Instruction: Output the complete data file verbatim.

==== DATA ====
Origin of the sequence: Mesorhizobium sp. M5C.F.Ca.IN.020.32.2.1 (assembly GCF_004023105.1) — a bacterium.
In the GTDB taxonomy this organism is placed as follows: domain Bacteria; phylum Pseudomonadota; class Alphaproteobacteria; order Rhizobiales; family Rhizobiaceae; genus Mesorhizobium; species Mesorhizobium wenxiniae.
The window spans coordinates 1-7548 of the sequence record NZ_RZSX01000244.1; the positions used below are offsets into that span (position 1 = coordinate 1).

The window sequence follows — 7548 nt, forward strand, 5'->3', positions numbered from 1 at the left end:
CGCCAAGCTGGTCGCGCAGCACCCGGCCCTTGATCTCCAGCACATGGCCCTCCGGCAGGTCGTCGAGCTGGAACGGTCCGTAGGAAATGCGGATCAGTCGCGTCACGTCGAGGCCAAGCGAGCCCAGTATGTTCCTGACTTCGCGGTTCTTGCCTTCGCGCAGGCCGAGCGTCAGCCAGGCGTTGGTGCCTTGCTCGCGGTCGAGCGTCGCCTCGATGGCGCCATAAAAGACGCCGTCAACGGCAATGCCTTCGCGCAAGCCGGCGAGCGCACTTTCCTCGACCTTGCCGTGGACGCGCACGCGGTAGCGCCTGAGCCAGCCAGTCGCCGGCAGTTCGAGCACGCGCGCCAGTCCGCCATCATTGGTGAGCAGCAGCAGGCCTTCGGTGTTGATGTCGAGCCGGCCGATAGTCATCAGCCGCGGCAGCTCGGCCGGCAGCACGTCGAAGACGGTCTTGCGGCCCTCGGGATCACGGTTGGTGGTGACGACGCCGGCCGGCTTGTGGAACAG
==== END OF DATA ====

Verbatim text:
Origin of the sequence: Mesorhizobium sp. M5C.F.Ca.IN.020.32.2.1 (assembly GCF_004023105.1) — a bacterium.
In the GTDB taxonomy this organism is placed as follows: domain Bacteria; phylum Pseudomonadota; class Alphaproteobacteria; order Rhizobiales; family Rhizobiaceae; genus Mesorhizobium; species Mesorhizobium wenxiniae.
The window spans coordinates 1-7548 of the sequence record NZ_RZSX01000244.1; the positions used below are offsets into that span (position 1 = coordinate 1).

The window sequence follows — 7548 nt, forward strand, 5'->3', positions numbered from 1 at the left end:
CGCCAAGCTGGTCGCGCAGCACCCGGCCCTTGATCTCCAGCACATGGCCCTCCGGCAGGTCGTCGAGCTGGAACGGTCCGTAGGAAATGCGGATCAGTCGCGTCACGTCGAGGCCAAGCGAGCCCAGTATGTTCCTGACTTCGCGGTTCTTGCCTTCGCGCAGGCCGAGCGTCAGCCAGGCGTTGGTGCCTTGCTCGCGGTCGAGCGTCGCCTCGATGGCGCCATAAAAGACGCCGTCAACGGCAATGCCTTCGCGCAAGCCGGCGAGCGCACTTTCCTCGACCTTGCCGTGGACGCGCACGCGGTAGCGCCTGAGCCAGCCAGTCGCCGGCAGTTCGAGCACGCGCGCCAGTCCGCCATCATTGGTGAGCAGCAGCAGGCCTTCGGTGTTGATGTCGAGCCGGCCGATAGTCATCAGCCGCGGCAGCTCGGCCGGCAGCACGTCGAAGACGGTCTTGCGGCCCTCGGGATCACGGTTGGTGGTGACGACGCCGGCCGGCTTGTGGAACAG